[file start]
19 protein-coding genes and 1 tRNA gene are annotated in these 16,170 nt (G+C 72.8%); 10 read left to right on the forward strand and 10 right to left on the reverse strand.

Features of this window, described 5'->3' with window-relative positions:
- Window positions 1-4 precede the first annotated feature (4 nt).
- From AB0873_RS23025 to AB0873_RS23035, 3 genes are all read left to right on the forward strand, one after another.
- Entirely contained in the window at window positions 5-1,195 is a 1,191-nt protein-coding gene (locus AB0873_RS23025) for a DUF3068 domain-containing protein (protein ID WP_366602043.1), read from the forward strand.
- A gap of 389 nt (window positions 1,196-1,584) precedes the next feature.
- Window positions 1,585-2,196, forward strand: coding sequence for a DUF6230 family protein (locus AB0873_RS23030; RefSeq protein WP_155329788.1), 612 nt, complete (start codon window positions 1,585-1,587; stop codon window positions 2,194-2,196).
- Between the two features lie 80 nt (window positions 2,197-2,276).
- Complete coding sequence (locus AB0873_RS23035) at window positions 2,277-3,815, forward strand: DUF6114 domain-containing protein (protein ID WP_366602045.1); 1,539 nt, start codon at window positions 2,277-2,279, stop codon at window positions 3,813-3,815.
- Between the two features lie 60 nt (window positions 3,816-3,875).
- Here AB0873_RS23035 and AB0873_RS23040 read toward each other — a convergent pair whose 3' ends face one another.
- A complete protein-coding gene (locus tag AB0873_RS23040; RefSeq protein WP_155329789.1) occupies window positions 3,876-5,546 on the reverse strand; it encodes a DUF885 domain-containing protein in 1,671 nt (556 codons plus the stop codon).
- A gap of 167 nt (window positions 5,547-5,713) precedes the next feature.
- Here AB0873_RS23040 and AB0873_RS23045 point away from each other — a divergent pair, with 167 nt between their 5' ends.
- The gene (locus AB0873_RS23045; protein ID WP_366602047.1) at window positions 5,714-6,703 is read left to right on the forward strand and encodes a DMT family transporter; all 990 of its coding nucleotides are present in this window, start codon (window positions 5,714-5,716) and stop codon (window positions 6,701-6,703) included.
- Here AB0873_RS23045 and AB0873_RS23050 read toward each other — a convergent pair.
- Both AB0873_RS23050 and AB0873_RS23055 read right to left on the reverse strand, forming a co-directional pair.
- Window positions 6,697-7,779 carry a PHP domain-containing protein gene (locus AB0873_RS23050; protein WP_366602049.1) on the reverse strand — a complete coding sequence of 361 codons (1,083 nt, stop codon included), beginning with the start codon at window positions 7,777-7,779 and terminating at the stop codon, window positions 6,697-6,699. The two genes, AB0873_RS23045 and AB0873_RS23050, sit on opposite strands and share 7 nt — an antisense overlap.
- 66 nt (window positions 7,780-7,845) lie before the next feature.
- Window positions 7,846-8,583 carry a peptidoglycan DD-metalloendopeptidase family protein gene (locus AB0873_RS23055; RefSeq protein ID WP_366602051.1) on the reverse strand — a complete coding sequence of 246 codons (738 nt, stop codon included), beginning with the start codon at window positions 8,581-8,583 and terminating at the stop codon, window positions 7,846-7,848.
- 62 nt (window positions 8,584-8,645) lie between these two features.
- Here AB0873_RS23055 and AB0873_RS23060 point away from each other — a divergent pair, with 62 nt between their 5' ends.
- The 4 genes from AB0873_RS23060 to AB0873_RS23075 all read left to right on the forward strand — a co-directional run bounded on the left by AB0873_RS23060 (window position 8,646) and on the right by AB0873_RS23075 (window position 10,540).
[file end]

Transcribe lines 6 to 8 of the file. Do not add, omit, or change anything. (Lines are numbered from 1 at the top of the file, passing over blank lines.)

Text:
- A gap of 389 nt (window positions 1,196-1,584) precedes the next feature.
- Window positions 1,585-2,196, forward strand: coding sequence for a DUF6230 family protein (locus AB0873_RS23030; RefSeq protein WP_155329788.1), 612 nt, complete (start codon window positions 1,585-1,587; stop codon window positions 2,194-2,196).
- Between the two features lie 80 nt (window positions 2,197-2,276).